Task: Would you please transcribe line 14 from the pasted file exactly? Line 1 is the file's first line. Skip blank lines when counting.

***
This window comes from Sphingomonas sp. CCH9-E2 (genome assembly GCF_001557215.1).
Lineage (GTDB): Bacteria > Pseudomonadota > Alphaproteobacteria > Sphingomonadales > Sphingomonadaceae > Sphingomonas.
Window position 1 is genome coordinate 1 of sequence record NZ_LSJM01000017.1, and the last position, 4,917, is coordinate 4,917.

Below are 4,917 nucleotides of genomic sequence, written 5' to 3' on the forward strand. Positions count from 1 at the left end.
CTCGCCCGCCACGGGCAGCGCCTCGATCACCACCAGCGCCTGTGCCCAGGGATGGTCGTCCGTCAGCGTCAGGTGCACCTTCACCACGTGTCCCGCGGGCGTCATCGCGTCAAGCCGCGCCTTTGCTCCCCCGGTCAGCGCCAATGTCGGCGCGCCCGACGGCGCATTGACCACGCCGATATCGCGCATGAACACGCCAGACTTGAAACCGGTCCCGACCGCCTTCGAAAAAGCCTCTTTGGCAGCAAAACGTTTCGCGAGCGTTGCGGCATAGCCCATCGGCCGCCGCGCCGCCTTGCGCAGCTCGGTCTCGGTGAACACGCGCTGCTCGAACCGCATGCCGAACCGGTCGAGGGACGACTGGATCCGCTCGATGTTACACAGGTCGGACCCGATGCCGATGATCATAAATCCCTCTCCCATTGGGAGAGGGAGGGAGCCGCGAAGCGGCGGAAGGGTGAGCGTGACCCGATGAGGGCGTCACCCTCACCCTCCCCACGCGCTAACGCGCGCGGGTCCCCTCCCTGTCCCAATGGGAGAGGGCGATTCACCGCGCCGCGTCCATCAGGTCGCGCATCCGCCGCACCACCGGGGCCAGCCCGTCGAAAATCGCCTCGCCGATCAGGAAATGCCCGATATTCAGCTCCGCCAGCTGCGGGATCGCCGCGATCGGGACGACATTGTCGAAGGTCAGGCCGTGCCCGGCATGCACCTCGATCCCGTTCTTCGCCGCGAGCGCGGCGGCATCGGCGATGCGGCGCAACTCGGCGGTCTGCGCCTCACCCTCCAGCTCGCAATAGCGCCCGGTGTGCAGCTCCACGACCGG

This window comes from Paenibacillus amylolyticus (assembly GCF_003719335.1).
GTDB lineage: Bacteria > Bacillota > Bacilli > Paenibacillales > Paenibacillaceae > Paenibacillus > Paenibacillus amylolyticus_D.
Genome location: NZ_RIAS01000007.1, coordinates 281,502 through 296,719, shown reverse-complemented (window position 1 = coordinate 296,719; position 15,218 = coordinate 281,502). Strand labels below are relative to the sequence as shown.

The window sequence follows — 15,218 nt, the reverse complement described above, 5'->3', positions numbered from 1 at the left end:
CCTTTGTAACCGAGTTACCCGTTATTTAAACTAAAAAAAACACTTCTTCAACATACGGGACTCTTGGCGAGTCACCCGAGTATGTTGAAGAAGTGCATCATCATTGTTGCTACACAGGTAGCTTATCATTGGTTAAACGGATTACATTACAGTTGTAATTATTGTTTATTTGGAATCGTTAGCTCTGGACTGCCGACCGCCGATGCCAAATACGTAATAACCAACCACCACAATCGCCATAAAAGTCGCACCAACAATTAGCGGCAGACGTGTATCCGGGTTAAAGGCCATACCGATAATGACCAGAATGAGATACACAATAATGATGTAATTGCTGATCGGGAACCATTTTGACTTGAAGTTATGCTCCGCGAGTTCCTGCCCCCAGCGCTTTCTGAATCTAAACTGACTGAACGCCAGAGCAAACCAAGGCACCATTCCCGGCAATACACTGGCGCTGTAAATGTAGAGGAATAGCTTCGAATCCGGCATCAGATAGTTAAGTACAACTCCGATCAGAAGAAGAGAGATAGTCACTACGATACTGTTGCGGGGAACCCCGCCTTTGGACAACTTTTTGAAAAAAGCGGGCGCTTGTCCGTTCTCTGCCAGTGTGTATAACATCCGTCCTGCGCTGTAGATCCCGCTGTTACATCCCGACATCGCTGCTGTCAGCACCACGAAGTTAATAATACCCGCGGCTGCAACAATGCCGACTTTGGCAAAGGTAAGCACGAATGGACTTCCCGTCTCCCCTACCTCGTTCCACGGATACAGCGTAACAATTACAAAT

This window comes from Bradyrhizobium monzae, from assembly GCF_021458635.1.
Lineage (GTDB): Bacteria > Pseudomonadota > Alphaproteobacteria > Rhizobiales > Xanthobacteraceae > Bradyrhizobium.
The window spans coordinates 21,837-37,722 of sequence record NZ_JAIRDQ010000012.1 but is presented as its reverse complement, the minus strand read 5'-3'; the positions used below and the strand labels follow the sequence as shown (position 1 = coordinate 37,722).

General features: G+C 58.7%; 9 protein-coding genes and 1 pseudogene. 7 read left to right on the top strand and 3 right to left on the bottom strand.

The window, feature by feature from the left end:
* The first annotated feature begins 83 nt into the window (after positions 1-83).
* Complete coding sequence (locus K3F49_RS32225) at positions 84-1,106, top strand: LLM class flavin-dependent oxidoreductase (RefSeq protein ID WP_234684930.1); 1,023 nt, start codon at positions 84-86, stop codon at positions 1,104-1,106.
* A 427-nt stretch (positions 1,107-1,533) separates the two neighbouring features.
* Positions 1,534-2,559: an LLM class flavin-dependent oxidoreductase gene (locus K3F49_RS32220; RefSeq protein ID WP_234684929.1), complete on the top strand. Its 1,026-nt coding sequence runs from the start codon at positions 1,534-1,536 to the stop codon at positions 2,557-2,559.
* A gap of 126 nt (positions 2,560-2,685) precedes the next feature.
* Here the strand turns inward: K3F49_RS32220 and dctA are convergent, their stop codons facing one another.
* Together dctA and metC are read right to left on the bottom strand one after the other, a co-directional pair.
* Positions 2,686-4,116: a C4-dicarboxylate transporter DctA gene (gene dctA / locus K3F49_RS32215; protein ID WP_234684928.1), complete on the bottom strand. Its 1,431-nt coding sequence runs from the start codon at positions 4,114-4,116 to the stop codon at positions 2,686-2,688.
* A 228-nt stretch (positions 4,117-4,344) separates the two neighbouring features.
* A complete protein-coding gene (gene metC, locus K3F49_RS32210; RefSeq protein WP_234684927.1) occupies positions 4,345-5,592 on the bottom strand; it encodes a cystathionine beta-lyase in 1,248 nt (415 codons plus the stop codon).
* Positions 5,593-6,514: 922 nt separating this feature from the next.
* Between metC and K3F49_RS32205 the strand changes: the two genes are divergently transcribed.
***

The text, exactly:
General features: G+C 58.7%; 9 protein-coding genes and 1 pseudogene. 7 read left to right on the top strand and 3 right to left on the bottom strand.